New documents describe girls found in ex-FLDS leader’s trailer in Flagstaff
FLAGSTAFF, AZ (CBS 5/3TV/AP) — New court paperwork released on Friday describes the disturbing conditions and how girls were transported in an enclosed trailer through northern Arizona late last month. On Aug. 28, Samuel Bateman, 46, was spotted with a box trailer “full of people including children” at a gas station on Highway 89 and Silver Saddle Road, court documents said. A trooper found him on Interstate 40 a few miles away, and DPS said the trooper saw “children’s small fingers moving in the gap of the rear trailer door.” Bateman eventually pulled over.
According to court documents, Bateman’s SUV had two women and two girls under the age of 15. In the trailer were three girls, all between the ages of 11 and 14 years old, DPS said. The trailer also had a makeshift toilet, which was a bucket, a trash bag and a toilet seat.
The trailer also had a couch and camper chairs. DPS said the women and girls said they were heading toward Phoenix or Tucson, and investigators were concerned about the heat since the trailer didn’t have any air vents. Detectives tried talking to the group, but only the oldest woman would speak. Investigators said they also found a box of ammunition in the center console of the SUV. Bateman was later arrested and charged with three counts of child abuse.
Bateman, who is a former leader of the polygamous Fundamentalist Church of Jesus Christ of Latter-Day Saints, or FLDS, was indicted by a federal grand jury earlier this month on three counts of destroying or attempting to destroy records and tampering with criminal proceedings. He pleaded not guilty in U.S. Magistrate Court in Flagstaff on Thursday.
Federal prosecutor Patrick Schneider said Bateman talked to supporters in Colorado City, Arizona, from the Coconino County Jail in Flagstaff and instructed them to delete communications sent through an encrypted private messaging system and demanded all women and girls obtain passports. Schneider said the state child welfare agency has removed children from Bateman’s home in Colorado City, where the FBI had recently served a search warrant.
Darren DaRonco, a spokesman for the Arizona Department of Child Safety, declined to comment in an email Thursday, citing confidentiality laws. FBI spokesman Kevin Smith said in an email that the search warrant is sealed. Bateman posted bond on the state charges. He was arrested again Tuesday in Colorado City by federal authorities investigating whether children were being transported across state lines for sexual activity, Schneider said. Bateman faces a maximum of 20 years in prison on each federal charge if convicted. Samuel Bateman previously pleaded not guilty to three counts of child abuse in an Arizona state court, court documents show.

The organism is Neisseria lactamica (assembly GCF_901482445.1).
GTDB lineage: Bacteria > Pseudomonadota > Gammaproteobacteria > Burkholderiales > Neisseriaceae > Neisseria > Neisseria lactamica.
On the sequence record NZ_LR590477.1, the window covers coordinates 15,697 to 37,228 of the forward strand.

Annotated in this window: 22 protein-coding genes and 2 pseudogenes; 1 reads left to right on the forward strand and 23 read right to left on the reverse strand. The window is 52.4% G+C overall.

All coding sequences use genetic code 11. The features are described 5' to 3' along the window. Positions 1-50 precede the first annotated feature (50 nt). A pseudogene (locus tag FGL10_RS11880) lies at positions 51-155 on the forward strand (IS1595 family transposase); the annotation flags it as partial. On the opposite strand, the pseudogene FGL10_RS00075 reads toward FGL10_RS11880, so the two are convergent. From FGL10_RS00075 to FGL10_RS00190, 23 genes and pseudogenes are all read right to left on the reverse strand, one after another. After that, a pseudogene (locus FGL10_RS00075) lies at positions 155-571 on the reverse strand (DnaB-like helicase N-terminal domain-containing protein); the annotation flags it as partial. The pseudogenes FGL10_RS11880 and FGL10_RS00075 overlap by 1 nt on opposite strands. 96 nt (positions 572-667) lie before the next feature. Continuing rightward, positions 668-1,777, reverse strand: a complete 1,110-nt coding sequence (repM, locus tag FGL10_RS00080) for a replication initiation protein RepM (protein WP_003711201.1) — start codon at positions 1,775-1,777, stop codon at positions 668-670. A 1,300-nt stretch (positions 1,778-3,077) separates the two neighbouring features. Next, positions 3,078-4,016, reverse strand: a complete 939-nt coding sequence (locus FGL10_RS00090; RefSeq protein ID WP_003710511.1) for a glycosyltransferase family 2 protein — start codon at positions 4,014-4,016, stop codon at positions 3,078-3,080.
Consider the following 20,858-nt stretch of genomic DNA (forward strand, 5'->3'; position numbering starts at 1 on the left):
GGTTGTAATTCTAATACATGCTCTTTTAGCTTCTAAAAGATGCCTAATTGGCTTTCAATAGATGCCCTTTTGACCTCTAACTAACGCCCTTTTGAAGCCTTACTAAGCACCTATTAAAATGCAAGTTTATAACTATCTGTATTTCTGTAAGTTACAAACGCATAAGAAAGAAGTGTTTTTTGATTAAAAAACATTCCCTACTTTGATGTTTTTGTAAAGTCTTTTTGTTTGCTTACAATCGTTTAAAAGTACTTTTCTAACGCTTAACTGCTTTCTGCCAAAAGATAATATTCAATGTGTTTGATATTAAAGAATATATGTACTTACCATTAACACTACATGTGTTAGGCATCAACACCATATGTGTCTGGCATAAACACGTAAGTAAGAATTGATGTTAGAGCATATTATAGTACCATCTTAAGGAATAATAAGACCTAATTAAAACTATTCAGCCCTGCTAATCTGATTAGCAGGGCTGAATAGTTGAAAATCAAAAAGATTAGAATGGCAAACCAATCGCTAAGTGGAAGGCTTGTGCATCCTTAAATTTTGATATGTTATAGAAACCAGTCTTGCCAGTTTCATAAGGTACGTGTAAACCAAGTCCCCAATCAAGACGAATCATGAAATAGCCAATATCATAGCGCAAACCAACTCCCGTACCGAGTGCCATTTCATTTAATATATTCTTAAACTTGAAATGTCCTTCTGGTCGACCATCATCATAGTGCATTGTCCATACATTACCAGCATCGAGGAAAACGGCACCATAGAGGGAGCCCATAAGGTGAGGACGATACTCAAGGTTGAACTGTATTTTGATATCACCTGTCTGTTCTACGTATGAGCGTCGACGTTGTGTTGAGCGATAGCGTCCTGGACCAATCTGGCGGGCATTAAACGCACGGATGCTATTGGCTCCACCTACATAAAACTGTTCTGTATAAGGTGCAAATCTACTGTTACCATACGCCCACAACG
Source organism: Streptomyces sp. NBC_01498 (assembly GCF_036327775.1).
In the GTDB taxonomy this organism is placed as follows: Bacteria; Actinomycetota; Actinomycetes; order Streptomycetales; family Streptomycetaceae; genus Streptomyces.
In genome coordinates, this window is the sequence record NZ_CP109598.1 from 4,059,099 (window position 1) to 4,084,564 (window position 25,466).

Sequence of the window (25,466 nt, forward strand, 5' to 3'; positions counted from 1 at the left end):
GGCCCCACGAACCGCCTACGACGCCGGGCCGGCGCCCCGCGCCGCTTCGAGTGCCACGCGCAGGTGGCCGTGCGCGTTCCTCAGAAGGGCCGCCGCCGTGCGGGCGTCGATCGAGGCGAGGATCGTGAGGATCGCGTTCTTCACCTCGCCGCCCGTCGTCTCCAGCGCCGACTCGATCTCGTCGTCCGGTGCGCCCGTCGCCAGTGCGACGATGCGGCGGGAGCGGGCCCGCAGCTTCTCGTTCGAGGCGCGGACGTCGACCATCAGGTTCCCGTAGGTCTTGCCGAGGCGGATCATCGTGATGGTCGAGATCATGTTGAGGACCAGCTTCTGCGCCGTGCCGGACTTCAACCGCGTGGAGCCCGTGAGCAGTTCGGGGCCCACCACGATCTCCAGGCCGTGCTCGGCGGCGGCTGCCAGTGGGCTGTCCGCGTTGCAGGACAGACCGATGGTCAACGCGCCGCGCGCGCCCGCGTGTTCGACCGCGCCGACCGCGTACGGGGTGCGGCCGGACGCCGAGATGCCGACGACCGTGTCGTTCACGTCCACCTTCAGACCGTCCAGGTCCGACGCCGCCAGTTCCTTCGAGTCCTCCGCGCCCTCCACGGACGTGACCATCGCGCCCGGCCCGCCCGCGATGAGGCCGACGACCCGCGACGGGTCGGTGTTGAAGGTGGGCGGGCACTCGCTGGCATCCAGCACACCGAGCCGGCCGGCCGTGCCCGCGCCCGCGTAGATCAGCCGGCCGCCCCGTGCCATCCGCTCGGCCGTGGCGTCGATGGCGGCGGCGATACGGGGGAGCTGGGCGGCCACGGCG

Bateman’s attorney, Adam Zickerman, cautioned against inferring the federal case was about religious persecution, though he didn’t specify Bateman’s faith or say if he practices polygamy. Zickerman said Bateman is not a danger to the community. Schneider cited a pretrial services report saying that Bateman had relationships with multiple women but didn’t mention whether Bateman belonged to any polygamous groups.
Both the U.S. Attorney’s Office in Arizona and Zickerman declined to comment following Thursday’s court hearing, as did two women who were sitting in the gallery and met with Zickerman. U.S. Magistrate Judge Camille Bibles ordered Bateman remain behind bars while the case winds through the courts. She noted Bateman is a pilot and survivalist who has followers and international contacts who might help with financial or other resources at a moment’s notice. However, she said she also was concerned about young girls in vulnerable positions. “Courts have a tremendous interest in protecting people who can’t protect themselves,” she said.
Bateman listed a home address in Colorado City, where a patchwork of devout members of the FLDS, ex-church members, and those who don’t practice the beliefs live. Both Colorado City and its sister community of Hildale, Utah, have seen significant cultural shifts in recent years.
The FLDS group, run by imprisoned leader Warren Jeffs has lost much of its control over the communities. Jeffs is serving a life sentence in a Texas prison for child sex abuse related to underage marriages. Polygamy is a legacy of the early teachings of The Church of Jesus Christ of Latter-day Saints, but the mainstream church abandoned the practice in 1890 and now strictly prohibits it. Bateman leads a small offshoot of the polygamous sect, according to the Salt Lake Tribune.
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